The House of Representatives voted yesterday to pass what is being hailed as the largest government investment in aid for higher education.

The bill, which passed 253-171 would end subsidies for private lenders and put the process in the government’s hands. This move would save taxpayers an estimated $87 billion, according to the Congressional Budget Office, which could be used to increase the maximum annual Pell Grant from $5,550 to $6,900 over the next decade.

The measure will also shorten the Free Application for Federal Student Aid or FAFSA, the form used by colleges to determine how much a family is expected to contribute to a child’s higher education costs. The form has received much criticism for being too long and complicated.

The bill, which fulfills almost all of President Barack Obama’s campaign promises for higher education according to The Associated Press, will also create grant programs to improve community colleges and college graduation rates.

“This plan would end the billions upon billions of dollars in unwarranted subsidies that we hand out to banks and financial institutions — money that doesn’t do anything to make your loans any cheaper,” Obama said yesterday at a rally at the University of Maryland in College Park. “Instead we’re going to use that money to guarantee access to low-cost loans no matter what the economy looks like.”

Rep. George Miller (D-CA), chairman of the House Education and Labor Committee and the bill’s author, wrote in a press release that the bill will help return the United States to the top of the list of country’s with the largest proportion of college graduates by 2020 — a goal of President Obama’s.

The United States ranks behind nine other industrialized countries in the percentage of the population aged 25 to 34 that has attained a post-secondary education, according to the Organization for Economic Cooperation and Development’s Education at a Glance 2008 report.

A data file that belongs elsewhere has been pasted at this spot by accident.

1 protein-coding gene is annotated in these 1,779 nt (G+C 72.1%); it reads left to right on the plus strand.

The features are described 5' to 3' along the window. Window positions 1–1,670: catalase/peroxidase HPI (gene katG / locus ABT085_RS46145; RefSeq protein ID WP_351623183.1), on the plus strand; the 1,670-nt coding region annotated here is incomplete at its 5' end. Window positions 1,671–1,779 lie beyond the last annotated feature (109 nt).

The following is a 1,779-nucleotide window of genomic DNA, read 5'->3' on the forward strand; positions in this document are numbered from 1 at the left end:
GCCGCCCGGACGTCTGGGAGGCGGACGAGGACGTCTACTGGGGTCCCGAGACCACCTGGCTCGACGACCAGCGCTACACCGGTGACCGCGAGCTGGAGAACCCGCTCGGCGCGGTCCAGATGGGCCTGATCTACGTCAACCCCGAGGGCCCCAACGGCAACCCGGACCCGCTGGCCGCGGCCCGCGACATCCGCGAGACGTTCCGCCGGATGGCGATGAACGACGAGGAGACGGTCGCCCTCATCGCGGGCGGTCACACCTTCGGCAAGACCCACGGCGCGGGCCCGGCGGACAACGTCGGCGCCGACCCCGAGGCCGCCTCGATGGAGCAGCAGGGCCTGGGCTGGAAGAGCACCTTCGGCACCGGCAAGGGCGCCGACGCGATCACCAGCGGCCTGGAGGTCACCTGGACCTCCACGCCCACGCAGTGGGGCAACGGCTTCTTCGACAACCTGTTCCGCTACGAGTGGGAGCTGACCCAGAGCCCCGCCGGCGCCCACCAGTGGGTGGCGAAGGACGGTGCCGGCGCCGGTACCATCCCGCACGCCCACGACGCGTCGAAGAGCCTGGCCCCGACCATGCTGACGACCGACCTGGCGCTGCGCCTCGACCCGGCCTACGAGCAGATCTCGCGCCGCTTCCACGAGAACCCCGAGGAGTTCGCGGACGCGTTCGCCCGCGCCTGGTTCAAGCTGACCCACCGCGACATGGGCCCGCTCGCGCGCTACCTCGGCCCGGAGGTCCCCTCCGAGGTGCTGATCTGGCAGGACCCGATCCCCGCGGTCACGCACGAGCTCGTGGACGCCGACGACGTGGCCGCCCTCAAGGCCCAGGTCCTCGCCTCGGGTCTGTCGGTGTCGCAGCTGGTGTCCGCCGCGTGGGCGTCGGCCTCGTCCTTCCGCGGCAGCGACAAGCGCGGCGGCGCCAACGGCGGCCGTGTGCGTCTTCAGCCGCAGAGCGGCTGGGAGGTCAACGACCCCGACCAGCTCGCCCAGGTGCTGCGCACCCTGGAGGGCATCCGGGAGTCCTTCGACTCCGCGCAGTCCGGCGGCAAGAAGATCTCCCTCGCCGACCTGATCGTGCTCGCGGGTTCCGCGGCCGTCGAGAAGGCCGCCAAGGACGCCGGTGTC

“No student in America should have to mortgage their future to get a good education,” Miller wrote in the release. “This legislation provides students and families with the single largest investment in federal student aid ever and makes landmark investments to improve education for students of all ages – and all without costing taxpayers a dime.”

The bill now goes to the Senate, where it faces a more difficult battle, the bill’s sponsors said on a conference call with reporters Tuesday.

“Some people say it’s going to be more difficult in the Senate,” Miller said on the call. “But I think we’re relying on students and others to persuade the Senate that this is the right thing to do.”

He added: “And I think we’re going to be successful.”

Miller said despite the struggle in the Senate, he expects the legislation to be on “the president’s desk before the holidays.”

While the legislation is a historical overhaul of the higher education aid system, it doesn’t go as far as some earlier proposals from the president. Earlier this year, Obama proposed making Pell Grants an entitlement program similar to Social Security or Medicare, which would cost an estimated $117 billion.

But students shouldn’t get too excited, most probably won’t notice a large change in the aid they receive.

Students generally go through their schools to get aid, which use subsidized loan programs more often than direct government loans. Last year private lenders loaned $56 billion worth of aid to 6 million students, while only $14 billion came from direct government loans.

The vote on the bill split largely on party lines with only six Republicans voting in favor and four Democrats voting against.

Some Republicans expressed concern that the measure will cost the government more money than it will save.

“Unfortunately, the numbers just don’t add up,” Minnesota Rep. John Kline, senior Republican on the Education Committee told The Associated Press.

— The Associated Press and Daily News Editor Jillian Berman contributed to this report.

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